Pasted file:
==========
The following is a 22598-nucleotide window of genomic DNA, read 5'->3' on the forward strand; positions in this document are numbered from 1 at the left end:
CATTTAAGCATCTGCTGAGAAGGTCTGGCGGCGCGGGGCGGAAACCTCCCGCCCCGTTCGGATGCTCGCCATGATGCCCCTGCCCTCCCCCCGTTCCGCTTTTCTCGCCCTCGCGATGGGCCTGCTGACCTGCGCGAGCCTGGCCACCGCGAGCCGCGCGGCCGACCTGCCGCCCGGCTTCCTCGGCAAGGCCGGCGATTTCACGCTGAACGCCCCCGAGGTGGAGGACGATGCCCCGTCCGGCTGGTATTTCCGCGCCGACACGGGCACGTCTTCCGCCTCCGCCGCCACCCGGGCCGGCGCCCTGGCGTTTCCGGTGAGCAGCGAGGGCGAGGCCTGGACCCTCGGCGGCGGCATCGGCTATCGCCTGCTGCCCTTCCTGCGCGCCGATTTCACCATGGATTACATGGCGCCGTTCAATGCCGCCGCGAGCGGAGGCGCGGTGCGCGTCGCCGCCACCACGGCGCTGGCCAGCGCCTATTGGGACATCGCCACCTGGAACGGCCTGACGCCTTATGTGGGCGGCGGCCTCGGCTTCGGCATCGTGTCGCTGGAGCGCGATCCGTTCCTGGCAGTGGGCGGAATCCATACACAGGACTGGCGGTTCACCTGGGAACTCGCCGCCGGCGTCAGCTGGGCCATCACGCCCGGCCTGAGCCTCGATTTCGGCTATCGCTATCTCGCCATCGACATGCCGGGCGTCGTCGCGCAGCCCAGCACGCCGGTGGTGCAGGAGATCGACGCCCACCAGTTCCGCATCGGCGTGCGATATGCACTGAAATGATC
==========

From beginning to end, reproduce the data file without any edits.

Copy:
The following is a 22598-nucleotide window of genomic DNA, read 5'->3' on the forward strand; positions in this document are numbered from 1 at the left end:
CATTTAAGCATCTGCTGAGAAGGTCTGGCGGCGCGGGGCGGAAACCTCCCGCCCCGTTCGGATGCTCGCCATGATGCCCCTGCCCTCCCCCCGTTCCGCTTTTCTCGCCCTCGCGATGGGCCTGCTGACCTGCGCGAGCCTGGCCACCGCGAGCCGCGCGGCCGACCTGCCGCCCGGCTTCCTCGGCAAGGCCGGCGATTTCACGCTGAACGCCCCCGAGGTGGAGGACGATGCCCCGTCCGGCTGGTATTTCCGCGCCGACACGGGCACGTCTTCCGCCTCCGCCGCCACCCGGGCCGGCGCCCTGGCGTTTCCGGTGAGCAGCGAGGGCGAGGCCTGGACCCTCGGCGGCGGCATCGGCTATCGCCTGCTGCCCTTCCTGCGCGCCGATTTCACCATGGATTACATGGCGCCGTTCAATGCCGCCGCGAGCGGAGGCGCGGTGCGCGTCGCCGCCACCACGGCGCTGGCCAGCGCCTATTGGGACATCGCCACCTGGAACGGCCTGACGCCTTATGTGGGCGGCGGCCTCGGCTTCGGCATCGTGTCGCTGGAGCGCGATCCGTTCCTGGCAGTGGGCGGAATCCATACACAGGACTGGCGGTTCACCTGGGAACTCGCCGCCGGCGTCAGCTGGGCCATCACGCCCGGCCTGAGCCTCGATTTCGGCTATCGCTATCTCGCCATCGACATGCCGGGCGTCGTCGCGCAGCCCAGCACGCCGGTGGTGCAGGAGATCGACGCCCACCAGTTCCGCATCGGCGTGCGATATGCACTGAAATGATC